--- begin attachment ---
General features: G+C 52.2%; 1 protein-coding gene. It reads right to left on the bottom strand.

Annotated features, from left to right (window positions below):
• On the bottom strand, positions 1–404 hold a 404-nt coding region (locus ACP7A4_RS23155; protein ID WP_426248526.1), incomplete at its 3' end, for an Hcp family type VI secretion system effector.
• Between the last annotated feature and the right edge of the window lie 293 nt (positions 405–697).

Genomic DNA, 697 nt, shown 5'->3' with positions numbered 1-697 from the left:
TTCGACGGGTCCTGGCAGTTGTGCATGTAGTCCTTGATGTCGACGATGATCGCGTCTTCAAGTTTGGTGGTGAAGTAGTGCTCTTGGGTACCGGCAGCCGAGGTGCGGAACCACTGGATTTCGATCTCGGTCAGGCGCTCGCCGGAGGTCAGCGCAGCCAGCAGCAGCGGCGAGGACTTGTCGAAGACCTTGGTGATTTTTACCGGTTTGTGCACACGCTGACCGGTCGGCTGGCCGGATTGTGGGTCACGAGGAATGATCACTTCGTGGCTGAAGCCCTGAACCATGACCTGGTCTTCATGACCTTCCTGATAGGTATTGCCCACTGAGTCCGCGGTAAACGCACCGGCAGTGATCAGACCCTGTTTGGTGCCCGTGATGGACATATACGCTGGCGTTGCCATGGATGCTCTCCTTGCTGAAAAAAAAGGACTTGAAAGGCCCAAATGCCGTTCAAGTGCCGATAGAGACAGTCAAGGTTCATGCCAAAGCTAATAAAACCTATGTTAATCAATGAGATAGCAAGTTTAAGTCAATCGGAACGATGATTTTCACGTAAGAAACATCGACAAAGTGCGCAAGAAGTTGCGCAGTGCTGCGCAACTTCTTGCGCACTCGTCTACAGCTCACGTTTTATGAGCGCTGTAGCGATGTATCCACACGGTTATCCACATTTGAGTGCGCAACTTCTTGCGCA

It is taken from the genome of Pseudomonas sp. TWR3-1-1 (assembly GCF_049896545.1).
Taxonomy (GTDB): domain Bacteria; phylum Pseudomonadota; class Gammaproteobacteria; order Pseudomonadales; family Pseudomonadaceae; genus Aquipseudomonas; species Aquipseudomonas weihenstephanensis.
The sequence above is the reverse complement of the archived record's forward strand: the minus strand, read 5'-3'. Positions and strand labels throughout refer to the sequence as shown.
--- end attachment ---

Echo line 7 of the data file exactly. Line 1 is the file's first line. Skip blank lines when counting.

It is taken from the genome of Pseudomonas sp. TWR3-1-1 (assembly GCF_049896545.1).